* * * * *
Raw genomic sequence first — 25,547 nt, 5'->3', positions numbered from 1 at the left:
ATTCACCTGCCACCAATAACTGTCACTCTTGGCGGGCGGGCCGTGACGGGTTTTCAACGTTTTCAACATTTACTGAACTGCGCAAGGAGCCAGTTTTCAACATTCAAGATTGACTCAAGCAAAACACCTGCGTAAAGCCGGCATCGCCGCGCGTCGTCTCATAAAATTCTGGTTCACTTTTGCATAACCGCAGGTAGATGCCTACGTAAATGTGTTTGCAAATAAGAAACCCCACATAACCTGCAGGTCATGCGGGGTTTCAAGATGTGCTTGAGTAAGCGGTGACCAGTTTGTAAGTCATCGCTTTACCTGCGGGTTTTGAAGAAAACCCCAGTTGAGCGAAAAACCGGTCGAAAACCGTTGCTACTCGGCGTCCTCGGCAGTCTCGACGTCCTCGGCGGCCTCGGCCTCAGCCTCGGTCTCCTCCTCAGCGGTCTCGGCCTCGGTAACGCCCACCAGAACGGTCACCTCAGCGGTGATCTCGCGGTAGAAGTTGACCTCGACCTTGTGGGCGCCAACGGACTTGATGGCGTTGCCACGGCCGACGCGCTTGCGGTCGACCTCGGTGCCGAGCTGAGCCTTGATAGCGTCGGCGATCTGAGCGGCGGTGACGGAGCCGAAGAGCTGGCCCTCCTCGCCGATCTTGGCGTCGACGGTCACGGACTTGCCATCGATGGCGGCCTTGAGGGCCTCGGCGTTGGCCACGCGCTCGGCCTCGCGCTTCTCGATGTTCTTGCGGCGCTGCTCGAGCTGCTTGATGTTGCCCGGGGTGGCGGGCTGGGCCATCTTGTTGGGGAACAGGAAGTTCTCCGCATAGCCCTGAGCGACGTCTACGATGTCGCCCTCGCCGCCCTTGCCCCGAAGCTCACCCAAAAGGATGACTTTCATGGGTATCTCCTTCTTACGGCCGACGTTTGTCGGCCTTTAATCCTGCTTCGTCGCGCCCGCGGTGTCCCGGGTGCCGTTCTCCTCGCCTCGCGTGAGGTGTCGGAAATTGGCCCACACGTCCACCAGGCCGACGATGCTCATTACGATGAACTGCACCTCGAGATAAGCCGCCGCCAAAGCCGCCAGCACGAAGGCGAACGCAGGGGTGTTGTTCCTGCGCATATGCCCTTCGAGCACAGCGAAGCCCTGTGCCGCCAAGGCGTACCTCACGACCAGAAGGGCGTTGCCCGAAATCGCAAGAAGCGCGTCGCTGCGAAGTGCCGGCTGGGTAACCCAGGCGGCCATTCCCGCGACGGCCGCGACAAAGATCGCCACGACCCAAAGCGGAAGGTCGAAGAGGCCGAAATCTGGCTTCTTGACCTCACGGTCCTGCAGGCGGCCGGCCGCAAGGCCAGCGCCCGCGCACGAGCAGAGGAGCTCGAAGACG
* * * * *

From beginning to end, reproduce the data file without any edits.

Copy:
Raw genomic sequence first — 25,547 nt, 5'->3', positions numbered from 1 at the left:
ATTCACCTGCCACCAATAACTGTCACTCTTGGCGGGCGGGCCGTGACGGGTTTTCAACGTTTTCAACATTTACTGAACTGCGCAAGGAGCCAGTTTTCAACATTCAAGATTGACTCAAGCAAAACACCTGCGTAAAGCCGGCATCGCCGCGCGTCGTCTCATAAAATTCTGGTTCACTTTTGCATAACCGCAGGTAGATGCCTACGTAAATGTGTTTGCAAATAAGAAACCCCACATAACCTGCAGGTCATGCGGGGTTTCAAGATGTGCTTGAGTAAGCGGTGACCAGTTTGTAAGTCATCGCTTTACCTGCGGGTTTTGAAGAAAACCCCAGTTGAGCGAAAAACCGGTCGAAAACCGTTGCTACTCGGCGTCCTCGGCAGTCTCGACGTCCTCGGCGGCCTCGGCCTCAGCCTCGGTCTCCTCCTCAGCGGTCTCGGCCTCGGTAACGCCCACCAGAACGGTCACCTCAGCGGTGATCTCGCGGTAGAAGTTGACCTCGACCTTGTGGGCGCCAACGGACTTGATGGCGTTGCCACGGCCGACGCGCTTGCGGTCGACCTCGGTGCCGAGCTGAGCCTTGATAGCGTCGGCGATCTGAGCGGCGGTGACGGAGCCGAAGAGCTGGCCCTCCTCGCCGATCTTGGCGTCGACGGTCACGGACTTGCCATCGATGGCGGCCTTGAGGGCCTCGGCGTTGGCCACGCGCTCGGCCTCGCGCTTCTCGATGTTCTTGCGGCGCTGCTCGAGCTGCTTGATGTTGCCCGGGGTGGCGGGCTGGGCCATCTTGTTGGGGAACAGGAAGTTCTCCGCATAGCCCTGAGCGACGTCTACGATGTCGCCCTCGCCGCCCTTGCCCCGAAGCTCACCCAAAAGGATGACTTTCATGGGTATCTCCTTCTTACGGCCGACGTTTGTCGGCCTTTAATCCTGCTTCGTCGCGCCCGCGGTGTCCCGGGTGCCGTTCTCCTCGCCTCGCGTGAGGTGTCGGAAATTGGCCCACACGTCCACCAGGCCGACGATGCTCATTACGATGAACTGCACCTCGAGATAAGCCGCCGCCAAAGCCGCCAGCACGAAGGCGAACGCAGGGGTGTTGTTCCTGCGCATATGCCCTTCGAGCACAGCGAAGCCCTGTGCCGCCAAGGCGTACCTCACGACCAGAAGGGCGTTGCCCGAAATCGCAAGAAGCGCGTCGCTGCGAAGTGCCGGCTGGGTAACCCAGGCGGCCATTCCCGCGACGGCCGCGACAAAGATCGCCACGACCCAAAGCGGAAGGTCGAAGAGGCCGAAATCTGGCTTCTTGACCTCACGGTCCTGCAGGCGGCCGGCCGCAAGGCCAGCGCCCGCGCACGAGCAGAGGAGCTCGAAGACG